As designers, one of our main priorities is to communicate design decisions to an audience. Specifically when presenting work and getting buy-in for different paths and approaches. A designer's experience counts for a lot as through countless projects - we learn more about how users behave in different scenarios. We amass a lot of knowledge from past work and projects.
Knowledge, though, is not always enough.
If we have the opportunity, we always want to inform our design decisions with user research and convey this research to the audience when presenting work. Additionally, it's not uncommon for design to come from one's personal opinion. Not only will everyone have a different opinion, but we should make collective decisions based on more than that. So, the more we can do to back up our work with data, the better..
We can (and should) use research to inform our design decisions, educate stakeholders, and ultimately back up our work to get it across the finish line. User research is valuable and necessary in its own right, but there’s a lot of other research readily available to us. If we can use research as evidence, we can use evidence to communicate and persuade.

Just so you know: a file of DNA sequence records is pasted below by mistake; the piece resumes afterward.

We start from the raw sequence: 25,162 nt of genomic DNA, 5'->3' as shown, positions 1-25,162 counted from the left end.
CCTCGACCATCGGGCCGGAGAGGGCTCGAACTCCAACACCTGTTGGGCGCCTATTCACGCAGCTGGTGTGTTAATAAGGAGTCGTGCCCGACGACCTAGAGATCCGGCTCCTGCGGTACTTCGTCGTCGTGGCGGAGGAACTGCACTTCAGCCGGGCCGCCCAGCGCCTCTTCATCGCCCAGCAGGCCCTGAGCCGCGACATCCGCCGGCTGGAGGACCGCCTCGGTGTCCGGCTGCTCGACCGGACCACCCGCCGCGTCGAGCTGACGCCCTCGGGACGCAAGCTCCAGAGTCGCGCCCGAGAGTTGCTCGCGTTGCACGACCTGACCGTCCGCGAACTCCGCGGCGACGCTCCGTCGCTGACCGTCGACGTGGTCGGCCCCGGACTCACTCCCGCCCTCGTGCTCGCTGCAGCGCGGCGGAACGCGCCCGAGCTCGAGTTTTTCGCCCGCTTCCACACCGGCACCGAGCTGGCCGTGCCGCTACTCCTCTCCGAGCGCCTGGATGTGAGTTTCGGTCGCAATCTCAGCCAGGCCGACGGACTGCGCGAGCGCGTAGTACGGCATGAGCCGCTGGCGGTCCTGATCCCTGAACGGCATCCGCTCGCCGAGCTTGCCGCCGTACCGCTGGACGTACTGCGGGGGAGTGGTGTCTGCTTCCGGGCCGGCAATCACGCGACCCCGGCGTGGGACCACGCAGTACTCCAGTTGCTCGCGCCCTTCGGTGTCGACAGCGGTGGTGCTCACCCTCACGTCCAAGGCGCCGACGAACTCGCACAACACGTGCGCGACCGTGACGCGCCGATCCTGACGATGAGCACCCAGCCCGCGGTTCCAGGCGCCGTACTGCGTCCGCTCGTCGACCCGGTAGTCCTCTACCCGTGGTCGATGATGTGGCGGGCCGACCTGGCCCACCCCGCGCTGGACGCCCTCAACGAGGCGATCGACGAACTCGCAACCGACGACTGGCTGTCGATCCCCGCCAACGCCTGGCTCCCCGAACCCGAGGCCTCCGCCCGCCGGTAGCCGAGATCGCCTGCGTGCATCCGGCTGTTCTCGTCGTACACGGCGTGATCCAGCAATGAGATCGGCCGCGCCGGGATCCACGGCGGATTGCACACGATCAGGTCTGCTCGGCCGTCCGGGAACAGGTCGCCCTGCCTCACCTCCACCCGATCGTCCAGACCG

It amazes me how much free, high-quality information Nielsen Norman provides. Getting their newsletter is one of the highlights of my week, and it’s the first source I turn to when looking for data to back up design decisions. A big thank you to the Nielsen Norman team!
UX Stack Exchange is fantastic because there are bits of gold scattered everywhere; you have to do a little hunting and pecking to find them. The ability to have a conversation and ask questions to a community of people that share similar traits and struggles is excellent.
UX Myths collects the most frequent user experience misconceptions and explains why they don't hold true. To see an example, see Myth #3: People Don’t Scroll.
I want to make a special shout-out and mention the Silicon Valley Product Group. It didn’t make my top three list only because it’s not strictly for UX/UI research. We will inevitably get involved in product strategy as product designers, and SVPG is an excellent source for product strategy learnings.
Here are a handful of other great research resources!
Is your job transactional or transformational? We all trade time for money, but what else are you getting from it?